Today in Catholic History – Clement XVI issues Cum Primum (On Civil Obedience) in response to uprising in Poland

On 9 June 1832, Pope Clement XVI issued his encyclical Cum Primum concerning the 1830-31 Polish uprising against Russian occupation.

Clement XVI condemned a rebellion against the “legitimate authority” by those operating “under the pretext of religion.” He urged the Polish Catholics to remain obedient to the Russian government in civil matters because “Your emperor will act kindly toward you; at no time will he deny his patronage for the good of the Catholic religion and he will always listen patiently to your requests.”

Many Polish Catholics felt this encyclical to be a betrayal, that Clement XVI had preferred to support the non-Catholic Russian Emperor over the Pole who had long defended the Catholic Church. Thus, the encyclical severely damaged relations between the Polish Catholics and the Vatican. Indeed some historians argue that a restoration of Polish Catholic faith in the Vatican did not return until the papacy of Pope John Paul II.

Gregory XVI did not condemn the Polish rebellion directly. Instead he offered general condemnation against any attack on “legitimate authority”. Clement XVI had witnessed first-hand the effects of revolution in 1831 in the Papal States. He had depended on the support and assistance of the Austrian Empire to restore his authority and had come to oppose all revolution wherever it took place.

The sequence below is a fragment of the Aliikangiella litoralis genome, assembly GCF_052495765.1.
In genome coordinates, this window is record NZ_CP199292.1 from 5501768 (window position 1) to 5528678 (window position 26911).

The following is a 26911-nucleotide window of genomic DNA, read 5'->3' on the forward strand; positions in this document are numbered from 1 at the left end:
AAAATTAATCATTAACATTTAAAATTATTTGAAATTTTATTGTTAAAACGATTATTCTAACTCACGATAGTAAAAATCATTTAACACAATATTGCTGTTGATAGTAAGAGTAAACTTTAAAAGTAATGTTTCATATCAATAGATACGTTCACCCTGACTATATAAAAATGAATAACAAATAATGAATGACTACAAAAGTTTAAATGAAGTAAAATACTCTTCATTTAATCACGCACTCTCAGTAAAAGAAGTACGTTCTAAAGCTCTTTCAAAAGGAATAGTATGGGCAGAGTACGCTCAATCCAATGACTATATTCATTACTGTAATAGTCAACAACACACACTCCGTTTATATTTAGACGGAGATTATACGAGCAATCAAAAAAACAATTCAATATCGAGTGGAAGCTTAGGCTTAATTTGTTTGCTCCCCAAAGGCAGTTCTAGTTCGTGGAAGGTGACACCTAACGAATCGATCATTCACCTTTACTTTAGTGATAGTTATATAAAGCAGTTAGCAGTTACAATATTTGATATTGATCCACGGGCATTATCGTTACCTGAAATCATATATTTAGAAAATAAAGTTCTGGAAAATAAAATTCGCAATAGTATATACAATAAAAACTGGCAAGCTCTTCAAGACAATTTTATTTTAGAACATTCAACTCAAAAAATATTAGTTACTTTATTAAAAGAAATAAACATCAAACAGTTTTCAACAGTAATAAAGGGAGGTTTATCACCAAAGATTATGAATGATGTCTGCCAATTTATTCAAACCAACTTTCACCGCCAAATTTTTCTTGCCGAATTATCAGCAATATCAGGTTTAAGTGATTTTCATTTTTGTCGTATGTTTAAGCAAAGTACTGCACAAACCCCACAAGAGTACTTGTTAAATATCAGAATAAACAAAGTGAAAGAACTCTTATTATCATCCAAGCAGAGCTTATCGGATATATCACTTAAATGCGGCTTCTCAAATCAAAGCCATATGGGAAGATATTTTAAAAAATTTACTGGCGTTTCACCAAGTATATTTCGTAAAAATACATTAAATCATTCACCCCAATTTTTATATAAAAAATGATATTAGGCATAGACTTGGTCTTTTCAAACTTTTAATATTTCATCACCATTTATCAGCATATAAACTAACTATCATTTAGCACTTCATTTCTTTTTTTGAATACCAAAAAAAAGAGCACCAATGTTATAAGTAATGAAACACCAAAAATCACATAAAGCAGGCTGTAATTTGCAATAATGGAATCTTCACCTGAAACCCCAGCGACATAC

Moreover, Clement XVI hoped that by trying to show that the Vatican supported Russian political authority, Tsar Nicholas I would permit the free exercise of the Catholic faith in Poland. Clement believed that Nicholas was in full control of Poland and calling for further resistance to Russia would be hopeless and only encourage further repression. The best policy would be to attempt to convince Nicholas of Polish loyalty in the hopes that he would not act against the Polish Church. This hope was not fulfilled and when Nicholas I continued to attack the Catholic Church in Poland, Clement XVI became much more critical of Russia saying in 1836 that “Catholicism has no more greater and more cruel foe than Nicholas I”.

See “Metternich, Pope Gregory XVI, and Revolutionary Poland, 1831-1842” by Alan J. Reinerman in The Catholic Historical Review, Vol. 86, No. 4 (Oct., 2000), pp. 603-619 available here in .pdf format


Leave a Reply

Fill in your details below or click an icon to log in: Logo

You are commenting using your account. Log Out /  Change )

Facebook photo

You are commenting using your Facebook account. Log Out /  Change )

Connecting to %s

%d bloggers like this: